The constant backwards-looking nature of our political debate means we don’t put as much of a focus on that which could move us forward, regardless of the slip-ups in the past. But from a historical point of view, it’s important to properly assess the past so we learn something from it. In that spirit, I highly recommend Christina Romer’s honest take on the stimulus.
In an election year, we’ve often gotten this binary description of the stimulus, it either being the transformative policy of an era or a wasteful nothingburger. In reality, you can incorporate both of these takes into a nuanced view, where the stimulus is valuable in saving and creating jobs, but also inadequate as a full program for recovery. Romer, despite her past position as the head of the Council of Economic Advisers, delivers this viewpoint.
She starts with a conventional look at how many jobs the Recovery Act created, as well as the knock-on effects.
Two careful studies have looked at the relationship between this formulaic spending and employment. Both find that states that received more money fared substantially better. This is the strongest direct evidence that the Recovery Act contributed to employment growth. Based on the estimated size of the effect, the studies suggest that the act created more than three million jobs […]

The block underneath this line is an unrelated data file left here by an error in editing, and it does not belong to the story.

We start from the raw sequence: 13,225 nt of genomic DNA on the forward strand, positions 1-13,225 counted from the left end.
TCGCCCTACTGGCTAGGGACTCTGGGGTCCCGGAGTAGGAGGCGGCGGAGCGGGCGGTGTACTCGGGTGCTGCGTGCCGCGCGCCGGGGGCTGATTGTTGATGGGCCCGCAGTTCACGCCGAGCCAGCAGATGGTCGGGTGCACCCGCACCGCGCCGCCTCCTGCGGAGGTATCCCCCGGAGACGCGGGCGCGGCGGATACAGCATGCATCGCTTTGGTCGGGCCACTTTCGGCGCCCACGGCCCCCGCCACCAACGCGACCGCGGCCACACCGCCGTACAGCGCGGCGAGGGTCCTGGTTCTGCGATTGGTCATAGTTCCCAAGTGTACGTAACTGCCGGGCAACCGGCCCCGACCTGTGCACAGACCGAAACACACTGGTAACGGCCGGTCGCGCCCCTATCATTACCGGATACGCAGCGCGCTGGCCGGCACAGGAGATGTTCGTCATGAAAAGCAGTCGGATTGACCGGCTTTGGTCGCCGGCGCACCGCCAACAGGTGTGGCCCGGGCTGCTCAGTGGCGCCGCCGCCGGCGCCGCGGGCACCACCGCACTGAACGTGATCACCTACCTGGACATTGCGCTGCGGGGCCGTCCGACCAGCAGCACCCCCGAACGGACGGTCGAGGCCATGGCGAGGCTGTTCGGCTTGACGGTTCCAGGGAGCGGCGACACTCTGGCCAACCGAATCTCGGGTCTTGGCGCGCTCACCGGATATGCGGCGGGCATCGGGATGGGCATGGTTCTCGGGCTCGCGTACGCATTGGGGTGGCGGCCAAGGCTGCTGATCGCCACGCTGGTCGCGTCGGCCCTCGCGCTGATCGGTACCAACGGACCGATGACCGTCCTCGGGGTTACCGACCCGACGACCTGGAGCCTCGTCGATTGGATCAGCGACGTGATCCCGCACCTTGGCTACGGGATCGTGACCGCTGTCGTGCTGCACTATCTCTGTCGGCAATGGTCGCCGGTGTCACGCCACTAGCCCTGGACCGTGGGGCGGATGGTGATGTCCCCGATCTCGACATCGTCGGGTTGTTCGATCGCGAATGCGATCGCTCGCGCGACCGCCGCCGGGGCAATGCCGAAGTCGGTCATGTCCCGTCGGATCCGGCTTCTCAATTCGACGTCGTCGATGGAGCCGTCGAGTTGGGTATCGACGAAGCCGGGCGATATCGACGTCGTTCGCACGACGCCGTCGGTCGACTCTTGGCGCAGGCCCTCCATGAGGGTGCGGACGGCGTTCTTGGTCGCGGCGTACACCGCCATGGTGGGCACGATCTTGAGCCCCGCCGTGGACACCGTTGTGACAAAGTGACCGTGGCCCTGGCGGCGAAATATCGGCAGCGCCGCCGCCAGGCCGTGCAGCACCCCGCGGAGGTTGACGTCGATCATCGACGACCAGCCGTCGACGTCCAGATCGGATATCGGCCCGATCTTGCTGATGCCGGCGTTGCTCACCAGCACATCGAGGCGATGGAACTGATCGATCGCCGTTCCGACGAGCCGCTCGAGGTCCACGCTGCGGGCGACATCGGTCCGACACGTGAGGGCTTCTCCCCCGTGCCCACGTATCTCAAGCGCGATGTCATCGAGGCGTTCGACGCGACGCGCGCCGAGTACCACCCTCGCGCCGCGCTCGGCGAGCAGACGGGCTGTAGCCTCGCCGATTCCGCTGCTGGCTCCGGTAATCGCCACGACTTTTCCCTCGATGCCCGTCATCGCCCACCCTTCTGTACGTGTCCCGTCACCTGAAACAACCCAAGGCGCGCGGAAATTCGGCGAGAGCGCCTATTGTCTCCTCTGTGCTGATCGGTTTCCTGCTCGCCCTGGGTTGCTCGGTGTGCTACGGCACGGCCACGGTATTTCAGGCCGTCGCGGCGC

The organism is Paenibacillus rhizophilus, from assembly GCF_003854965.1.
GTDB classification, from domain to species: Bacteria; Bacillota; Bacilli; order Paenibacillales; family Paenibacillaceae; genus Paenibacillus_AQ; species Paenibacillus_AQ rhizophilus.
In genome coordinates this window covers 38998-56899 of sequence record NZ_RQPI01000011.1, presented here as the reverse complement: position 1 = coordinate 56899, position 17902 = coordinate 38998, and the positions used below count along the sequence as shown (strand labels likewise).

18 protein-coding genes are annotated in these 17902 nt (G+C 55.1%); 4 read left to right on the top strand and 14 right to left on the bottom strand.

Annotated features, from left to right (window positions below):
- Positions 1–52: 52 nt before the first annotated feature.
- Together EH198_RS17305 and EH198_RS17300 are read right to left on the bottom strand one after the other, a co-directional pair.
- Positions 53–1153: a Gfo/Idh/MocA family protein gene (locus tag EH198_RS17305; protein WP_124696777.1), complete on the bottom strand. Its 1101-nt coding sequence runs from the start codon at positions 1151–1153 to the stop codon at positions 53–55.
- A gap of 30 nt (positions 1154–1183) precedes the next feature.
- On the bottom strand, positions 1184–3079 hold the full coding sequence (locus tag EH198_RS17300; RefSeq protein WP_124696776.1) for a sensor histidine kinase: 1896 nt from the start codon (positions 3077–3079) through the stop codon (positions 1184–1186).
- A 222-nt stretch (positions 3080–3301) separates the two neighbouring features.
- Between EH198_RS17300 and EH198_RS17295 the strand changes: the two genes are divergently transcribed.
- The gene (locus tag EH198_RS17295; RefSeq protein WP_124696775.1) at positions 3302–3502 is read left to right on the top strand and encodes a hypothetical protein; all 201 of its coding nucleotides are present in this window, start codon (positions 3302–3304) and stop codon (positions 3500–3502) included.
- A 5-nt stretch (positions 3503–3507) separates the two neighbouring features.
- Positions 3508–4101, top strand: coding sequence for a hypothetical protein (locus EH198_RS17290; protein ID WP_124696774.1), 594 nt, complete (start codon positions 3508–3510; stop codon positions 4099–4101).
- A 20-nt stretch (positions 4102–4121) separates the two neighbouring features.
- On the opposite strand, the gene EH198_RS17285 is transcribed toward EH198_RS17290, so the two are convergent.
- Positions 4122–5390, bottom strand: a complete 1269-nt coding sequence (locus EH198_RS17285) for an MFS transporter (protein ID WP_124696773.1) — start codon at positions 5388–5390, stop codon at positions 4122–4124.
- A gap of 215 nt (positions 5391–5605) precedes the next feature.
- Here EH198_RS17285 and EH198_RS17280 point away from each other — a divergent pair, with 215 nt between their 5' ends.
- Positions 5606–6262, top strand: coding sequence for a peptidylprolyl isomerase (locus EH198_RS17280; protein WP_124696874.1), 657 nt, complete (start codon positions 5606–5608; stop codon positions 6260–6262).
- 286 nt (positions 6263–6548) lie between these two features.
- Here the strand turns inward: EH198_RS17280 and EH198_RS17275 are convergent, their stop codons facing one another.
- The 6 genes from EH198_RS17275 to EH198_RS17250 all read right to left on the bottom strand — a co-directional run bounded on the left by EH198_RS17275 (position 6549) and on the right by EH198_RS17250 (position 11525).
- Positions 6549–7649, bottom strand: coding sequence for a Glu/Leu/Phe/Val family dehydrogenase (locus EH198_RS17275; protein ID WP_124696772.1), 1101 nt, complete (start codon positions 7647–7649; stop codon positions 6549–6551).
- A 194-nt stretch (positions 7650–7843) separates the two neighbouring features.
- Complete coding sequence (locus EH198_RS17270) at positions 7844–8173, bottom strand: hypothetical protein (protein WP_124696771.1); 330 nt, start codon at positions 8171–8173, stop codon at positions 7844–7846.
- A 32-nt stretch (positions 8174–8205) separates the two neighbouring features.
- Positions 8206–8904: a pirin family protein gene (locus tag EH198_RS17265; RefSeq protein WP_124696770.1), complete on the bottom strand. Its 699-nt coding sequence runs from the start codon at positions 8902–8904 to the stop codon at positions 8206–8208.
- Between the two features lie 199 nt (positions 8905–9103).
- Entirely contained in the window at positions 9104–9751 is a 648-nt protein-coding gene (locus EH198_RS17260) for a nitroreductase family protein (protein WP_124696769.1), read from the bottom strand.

In addition to its near-term jobs effects, the Recovery Act may also be having more lasting benefits. It’s too early to measure the value of the roads, bridges and airports improved through stimulus funds. But a survey of influential studies looking at highway construction in the 1950s and ’60s suggests that such investments contribute substantially to long-term growth.
Likewise, the Recovery Act’s funding of basic research and clean-energy technology is only just beginning to pay dividends. And, contrary to some claims, the Government Accountability Office has found that those investments were accompanied by almost no fraud and abuse.
But she’s enough of an empiricist to explain that this wasn’t enough to dig the economy out of its hole.